Over the past decade, changes in the U.S. economy have affected the employment prospects of American workers, especially males (Cavanaugh, 2010). Men have been more adversely affected because they are concentrated in economic sectors such as manufacturing and construction, which have faced automation, foreign competition and economic downturn. Women, in comparison, are concentrated in economic sectors such as government (including public education) and health services, which experienced growth in spite of the recession and are projected to be among the fastest-growing sectors in the next decade. Among other forces, men’s level of educational attainment impacts their employment aspects. For the graduating class of 2010, more degrees – associate’s, bachelor’s, master’s, professional and doctorate, were awarded women. The male-female wage gap is at its narrowest point in history.
6. Grandma’s is Home
Grandparent-headed households raising grandchildren is another disruptive demographic trend related to the economic realities and increasing rates of family dissolution. Grandparents are increasingly providing their grandchildren, and in some instances, the fathers and/or mothers of their grandchildren, with emotional and financial support. Between 2001 and 2010, the number of children living in grandparent-headed households increased by 26.1 percent. The added responsibility of taking care of their grandchildren imposes social, psychological, physical and financial strain on grandparent-headed households, but is especially challenging for grandmother-only-headed households, who are far more likely to have incomes below the poverty level than other family types.
These six disruptive demographic trends highlight the multiple and complex ways the U.S. population is rapidly changing. The U.S. population is far different today in terms of geographical distribution, racial and ethnic composition, age mix, family types and economic circumstance than it was a decade ago. There is little double that these ongoing changes will dramatically transform our nation’s social, economic and political institutions.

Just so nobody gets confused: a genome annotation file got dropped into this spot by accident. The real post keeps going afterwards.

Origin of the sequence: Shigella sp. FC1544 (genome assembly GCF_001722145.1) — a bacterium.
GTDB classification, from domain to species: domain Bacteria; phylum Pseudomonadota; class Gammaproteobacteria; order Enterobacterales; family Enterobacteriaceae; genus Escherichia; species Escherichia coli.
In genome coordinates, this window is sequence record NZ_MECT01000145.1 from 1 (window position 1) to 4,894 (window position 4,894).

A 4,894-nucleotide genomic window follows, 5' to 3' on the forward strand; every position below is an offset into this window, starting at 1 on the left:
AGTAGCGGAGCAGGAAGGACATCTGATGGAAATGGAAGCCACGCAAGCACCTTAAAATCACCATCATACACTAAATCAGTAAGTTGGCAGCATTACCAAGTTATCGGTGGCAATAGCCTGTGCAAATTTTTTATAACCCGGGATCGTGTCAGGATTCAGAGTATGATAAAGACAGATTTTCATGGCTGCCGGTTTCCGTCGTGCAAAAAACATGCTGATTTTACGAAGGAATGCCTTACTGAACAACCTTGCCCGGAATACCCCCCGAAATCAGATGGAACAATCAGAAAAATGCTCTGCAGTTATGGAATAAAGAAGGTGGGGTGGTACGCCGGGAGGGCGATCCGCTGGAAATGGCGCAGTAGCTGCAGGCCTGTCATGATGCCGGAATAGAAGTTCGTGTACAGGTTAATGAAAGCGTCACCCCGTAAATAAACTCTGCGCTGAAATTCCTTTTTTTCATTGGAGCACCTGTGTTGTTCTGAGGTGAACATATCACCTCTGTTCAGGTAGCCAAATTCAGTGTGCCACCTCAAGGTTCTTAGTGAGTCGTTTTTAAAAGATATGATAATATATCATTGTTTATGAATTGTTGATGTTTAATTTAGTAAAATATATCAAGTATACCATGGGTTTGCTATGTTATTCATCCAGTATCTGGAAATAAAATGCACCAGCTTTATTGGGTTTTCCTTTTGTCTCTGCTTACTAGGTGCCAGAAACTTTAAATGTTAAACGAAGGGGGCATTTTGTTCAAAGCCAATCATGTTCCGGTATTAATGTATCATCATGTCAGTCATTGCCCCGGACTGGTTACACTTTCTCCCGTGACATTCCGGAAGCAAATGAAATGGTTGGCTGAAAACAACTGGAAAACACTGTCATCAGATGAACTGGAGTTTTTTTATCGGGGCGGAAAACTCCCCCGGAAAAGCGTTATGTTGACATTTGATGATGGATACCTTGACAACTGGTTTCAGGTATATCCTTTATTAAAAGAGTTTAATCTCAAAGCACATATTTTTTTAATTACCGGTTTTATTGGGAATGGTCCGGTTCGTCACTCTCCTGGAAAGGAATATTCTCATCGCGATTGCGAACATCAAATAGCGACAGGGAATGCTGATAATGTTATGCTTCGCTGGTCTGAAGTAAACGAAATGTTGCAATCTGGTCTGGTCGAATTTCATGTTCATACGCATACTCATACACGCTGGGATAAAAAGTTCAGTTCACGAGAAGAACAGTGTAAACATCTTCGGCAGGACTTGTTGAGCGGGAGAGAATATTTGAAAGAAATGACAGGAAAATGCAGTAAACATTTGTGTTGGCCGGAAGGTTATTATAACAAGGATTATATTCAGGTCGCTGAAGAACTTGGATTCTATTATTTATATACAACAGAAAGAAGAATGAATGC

Is Extension ready to take on the challenges that these trends pose for the community? Perhaps your community isn’t facing all six trends, but my guess is that at least two and probably as many as four are causing your community to evaluate current services and opportunities. What is Extension’s role in helping to find solutions? Building on this rich source of secondary data, is it time to conduct a community needs assessment to determine what are the issues facing the community? And then, working with community leaders, how can Extension and the University best meet the community’s expectations?
Some possible outcomes include: A new array of culturally and age-appropriate educational products and services will be needed to serve our aging and diversifying populations. The University will need to play a role in nurturing and growing entrepreneurial acumen among the audiences served, becoming more outward-oriented to focus on community needs and demonstrate commitment to engagement. As society has aged on one hand and become more diverse on the other, Extension can bring the two populations together to build on the skills and talents of each for a prosperous and productive community. Access to education will be a key factor for all affected populations.